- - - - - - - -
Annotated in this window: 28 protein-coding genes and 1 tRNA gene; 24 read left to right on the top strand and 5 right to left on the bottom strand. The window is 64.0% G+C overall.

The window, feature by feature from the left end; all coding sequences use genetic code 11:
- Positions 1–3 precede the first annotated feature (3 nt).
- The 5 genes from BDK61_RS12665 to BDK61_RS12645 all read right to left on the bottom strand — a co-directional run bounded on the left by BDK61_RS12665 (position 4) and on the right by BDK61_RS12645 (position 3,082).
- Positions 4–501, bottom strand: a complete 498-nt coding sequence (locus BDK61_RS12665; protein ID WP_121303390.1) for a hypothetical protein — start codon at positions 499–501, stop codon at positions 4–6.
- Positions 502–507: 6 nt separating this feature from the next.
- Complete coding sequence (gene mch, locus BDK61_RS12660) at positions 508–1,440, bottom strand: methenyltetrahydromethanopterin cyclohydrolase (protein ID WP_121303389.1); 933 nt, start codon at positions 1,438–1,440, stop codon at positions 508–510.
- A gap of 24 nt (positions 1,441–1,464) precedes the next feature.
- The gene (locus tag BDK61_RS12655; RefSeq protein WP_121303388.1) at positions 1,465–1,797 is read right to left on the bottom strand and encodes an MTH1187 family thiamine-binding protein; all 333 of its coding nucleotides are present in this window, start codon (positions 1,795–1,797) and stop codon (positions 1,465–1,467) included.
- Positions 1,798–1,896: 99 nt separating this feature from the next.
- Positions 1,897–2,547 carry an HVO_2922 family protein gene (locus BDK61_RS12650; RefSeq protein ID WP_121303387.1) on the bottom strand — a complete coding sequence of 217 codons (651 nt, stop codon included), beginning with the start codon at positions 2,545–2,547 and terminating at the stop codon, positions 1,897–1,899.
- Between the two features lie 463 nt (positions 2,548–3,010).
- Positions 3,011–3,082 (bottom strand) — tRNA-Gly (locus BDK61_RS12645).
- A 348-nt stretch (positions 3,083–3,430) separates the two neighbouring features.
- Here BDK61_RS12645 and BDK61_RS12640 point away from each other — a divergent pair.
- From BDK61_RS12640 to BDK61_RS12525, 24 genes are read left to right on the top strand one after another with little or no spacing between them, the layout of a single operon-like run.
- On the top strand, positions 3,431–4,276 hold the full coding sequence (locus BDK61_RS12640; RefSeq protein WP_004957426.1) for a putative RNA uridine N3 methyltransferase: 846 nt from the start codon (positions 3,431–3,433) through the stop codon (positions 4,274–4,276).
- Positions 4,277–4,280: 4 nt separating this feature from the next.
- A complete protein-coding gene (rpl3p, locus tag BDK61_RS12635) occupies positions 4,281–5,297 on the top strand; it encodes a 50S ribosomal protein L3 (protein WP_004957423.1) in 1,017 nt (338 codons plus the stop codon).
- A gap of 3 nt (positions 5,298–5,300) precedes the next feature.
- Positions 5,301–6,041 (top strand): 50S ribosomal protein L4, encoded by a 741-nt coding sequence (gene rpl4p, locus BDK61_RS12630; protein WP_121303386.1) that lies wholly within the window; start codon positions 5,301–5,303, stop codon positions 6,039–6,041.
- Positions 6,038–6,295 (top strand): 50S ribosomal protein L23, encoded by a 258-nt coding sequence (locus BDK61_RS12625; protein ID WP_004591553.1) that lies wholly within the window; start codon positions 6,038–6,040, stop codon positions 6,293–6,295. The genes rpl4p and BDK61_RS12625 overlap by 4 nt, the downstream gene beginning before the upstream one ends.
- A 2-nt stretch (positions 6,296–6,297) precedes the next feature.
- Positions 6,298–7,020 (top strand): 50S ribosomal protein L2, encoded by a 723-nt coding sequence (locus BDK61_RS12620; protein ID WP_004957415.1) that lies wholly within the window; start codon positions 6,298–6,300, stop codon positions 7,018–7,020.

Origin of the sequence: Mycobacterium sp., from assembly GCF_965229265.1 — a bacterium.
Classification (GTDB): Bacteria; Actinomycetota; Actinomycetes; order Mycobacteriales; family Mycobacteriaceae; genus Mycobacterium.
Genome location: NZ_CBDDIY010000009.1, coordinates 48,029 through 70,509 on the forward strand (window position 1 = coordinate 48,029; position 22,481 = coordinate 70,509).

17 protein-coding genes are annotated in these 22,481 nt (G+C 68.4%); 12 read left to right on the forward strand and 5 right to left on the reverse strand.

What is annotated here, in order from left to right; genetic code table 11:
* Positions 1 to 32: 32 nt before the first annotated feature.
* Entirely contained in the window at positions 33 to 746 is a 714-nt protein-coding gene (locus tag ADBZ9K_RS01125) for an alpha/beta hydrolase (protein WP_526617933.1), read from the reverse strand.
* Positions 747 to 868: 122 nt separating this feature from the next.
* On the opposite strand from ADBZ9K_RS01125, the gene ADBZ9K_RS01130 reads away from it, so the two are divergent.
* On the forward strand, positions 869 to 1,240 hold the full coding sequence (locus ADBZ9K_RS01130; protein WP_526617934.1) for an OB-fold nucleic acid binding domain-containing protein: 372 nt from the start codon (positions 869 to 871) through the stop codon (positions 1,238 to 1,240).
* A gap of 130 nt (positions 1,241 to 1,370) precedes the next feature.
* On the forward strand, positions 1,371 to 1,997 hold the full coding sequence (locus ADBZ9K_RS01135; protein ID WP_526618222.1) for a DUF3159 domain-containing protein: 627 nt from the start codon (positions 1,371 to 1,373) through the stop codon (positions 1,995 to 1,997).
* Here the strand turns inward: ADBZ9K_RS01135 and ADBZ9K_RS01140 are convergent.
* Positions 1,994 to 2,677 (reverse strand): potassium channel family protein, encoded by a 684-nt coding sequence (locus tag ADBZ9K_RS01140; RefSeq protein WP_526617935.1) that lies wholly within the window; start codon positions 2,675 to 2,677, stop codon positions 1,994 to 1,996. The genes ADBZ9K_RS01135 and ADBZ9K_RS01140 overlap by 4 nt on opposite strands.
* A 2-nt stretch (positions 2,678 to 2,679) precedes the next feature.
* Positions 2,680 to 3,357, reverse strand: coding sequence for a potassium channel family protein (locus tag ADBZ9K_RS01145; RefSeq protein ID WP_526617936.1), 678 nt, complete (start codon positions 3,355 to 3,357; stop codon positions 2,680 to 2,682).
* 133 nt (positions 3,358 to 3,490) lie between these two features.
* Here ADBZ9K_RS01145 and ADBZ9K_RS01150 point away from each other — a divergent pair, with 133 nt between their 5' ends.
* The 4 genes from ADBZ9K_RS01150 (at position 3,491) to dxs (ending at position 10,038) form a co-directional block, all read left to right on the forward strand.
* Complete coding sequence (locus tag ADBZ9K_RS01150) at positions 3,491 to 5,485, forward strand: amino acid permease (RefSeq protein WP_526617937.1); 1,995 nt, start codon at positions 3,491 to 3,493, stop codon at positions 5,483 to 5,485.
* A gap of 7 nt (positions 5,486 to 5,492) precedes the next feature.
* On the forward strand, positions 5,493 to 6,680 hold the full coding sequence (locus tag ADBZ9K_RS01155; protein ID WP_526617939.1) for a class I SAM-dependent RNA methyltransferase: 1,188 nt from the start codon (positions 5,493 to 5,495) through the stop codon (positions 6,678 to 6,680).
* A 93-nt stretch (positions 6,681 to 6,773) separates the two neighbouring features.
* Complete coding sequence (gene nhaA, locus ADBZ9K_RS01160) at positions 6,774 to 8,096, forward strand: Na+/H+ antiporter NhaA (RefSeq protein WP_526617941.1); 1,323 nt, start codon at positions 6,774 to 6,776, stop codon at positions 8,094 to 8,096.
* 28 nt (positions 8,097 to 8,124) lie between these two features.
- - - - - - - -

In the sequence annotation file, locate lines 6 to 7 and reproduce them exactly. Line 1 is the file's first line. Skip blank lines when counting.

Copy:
- Positions 502–507: 6 nt separating this feature from the next.
- Complete coding sequence (gene mch, locus BDK61_RS12660) at positions 508–1,440, bottom strand: methenyltetrahydromethanopterin cyclohydrolase (protein ID WP_121303389.1); 933 nt, start codon at positions 1,438–1,440, stop codon at positions 508–510.